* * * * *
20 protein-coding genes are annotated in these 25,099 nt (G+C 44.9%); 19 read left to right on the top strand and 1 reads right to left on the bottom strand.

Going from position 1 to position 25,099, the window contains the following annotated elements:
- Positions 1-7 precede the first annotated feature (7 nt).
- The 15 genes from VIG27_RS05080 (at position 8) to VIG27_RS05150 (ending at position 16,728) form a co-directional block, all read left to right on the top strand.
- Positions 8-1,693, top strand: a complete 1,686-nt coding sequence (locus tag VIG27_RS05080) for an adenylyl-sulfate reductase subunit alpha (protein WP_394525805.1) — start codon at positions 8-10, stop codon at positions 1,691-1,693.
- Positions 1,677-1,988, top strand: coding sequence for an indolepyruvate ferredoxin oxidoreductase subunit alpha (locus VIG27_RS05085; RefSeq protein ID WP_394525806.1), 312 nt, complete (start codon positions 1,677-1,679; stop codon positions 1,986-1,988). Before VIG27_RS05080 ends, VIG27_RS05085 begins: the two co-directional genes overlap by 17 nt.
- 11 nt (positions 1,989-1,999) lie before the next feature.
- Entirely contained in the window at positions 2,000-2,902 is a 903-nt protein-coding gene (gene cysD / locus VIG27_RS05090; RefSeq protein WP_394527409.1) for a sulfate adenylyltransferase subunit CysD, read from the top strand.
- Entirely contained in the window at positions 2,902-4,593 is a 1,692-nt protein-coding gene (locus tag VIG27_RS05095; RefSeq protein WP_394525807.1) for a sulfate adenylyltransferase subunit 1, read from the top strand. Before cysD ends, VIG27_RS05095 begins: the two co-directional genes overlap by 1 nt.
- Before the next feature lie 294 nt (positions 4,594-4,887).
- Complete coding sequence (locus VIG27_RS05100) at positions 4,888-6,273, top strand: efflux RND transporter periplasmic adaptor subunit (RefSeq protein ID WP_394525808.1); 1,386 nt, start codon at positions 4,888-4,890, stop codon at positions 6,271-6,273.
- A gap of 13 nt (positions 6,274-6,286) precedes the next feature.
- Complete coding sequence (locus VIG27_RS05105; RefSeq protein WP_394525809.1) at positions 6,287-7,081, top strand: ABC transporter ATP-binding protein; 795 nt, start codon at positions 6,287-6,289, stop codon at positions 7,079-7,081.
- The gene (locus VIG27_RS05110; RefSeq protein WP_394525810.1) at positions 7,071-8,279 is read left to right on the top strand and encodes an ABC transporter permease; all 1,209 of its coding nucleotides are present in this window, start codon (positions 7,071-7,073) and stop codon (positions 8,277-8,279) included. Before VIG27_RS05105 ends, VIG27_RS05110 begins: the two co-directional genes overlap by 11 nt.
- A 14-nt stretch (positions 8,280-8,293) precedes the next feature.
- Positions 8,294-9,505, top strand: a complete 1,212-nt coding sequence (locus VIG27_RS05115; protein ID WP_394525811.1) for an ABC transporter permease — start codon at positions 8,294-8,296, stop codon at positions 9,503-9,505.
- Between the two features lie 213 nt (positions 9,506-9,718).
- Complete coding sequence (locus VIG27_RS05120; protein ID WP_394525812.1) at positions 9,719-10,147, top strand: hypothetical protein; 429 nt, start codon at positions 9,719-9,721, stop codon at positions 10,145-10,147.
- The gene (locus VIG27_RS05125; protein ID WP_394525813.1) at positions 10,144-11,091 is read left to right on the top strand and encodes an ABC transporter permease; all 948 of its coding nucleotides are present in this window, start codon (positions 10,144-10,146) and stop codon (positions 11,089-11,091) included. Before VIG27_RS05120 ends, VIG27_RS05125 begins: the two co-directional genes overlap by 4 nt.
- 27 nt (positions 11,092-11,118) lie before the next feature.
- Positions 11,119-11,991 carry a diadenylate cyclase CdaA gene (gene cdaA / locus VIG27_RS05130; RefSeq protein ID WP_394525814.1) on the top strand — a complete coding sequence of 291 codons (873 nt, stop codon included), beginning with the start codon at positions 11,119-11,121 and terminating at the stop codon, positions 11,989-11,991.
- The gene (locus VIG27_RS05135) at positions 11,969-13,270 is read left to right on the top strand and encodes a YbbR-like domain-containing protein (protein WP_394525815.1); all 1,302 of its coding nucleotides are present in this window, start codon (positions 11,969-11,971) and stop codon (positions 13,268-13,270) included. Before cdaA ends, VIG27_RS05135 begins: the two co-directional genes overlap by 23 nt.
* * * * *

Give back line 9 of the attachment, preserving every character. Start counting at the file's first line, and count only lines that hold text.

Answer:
- Entirely contained in the window at positions 2,902-4,593 is a 1,692-nt protein-coding gene (locus tag VIG27_RS05095; RefSeq protein WP_394525807.1) for a sulfate adenylyltransferase subunit 1, read from the top strand. Before cysD ends, VIG27_RS05095 begins: the two co-directional genes overlap by 1 nt.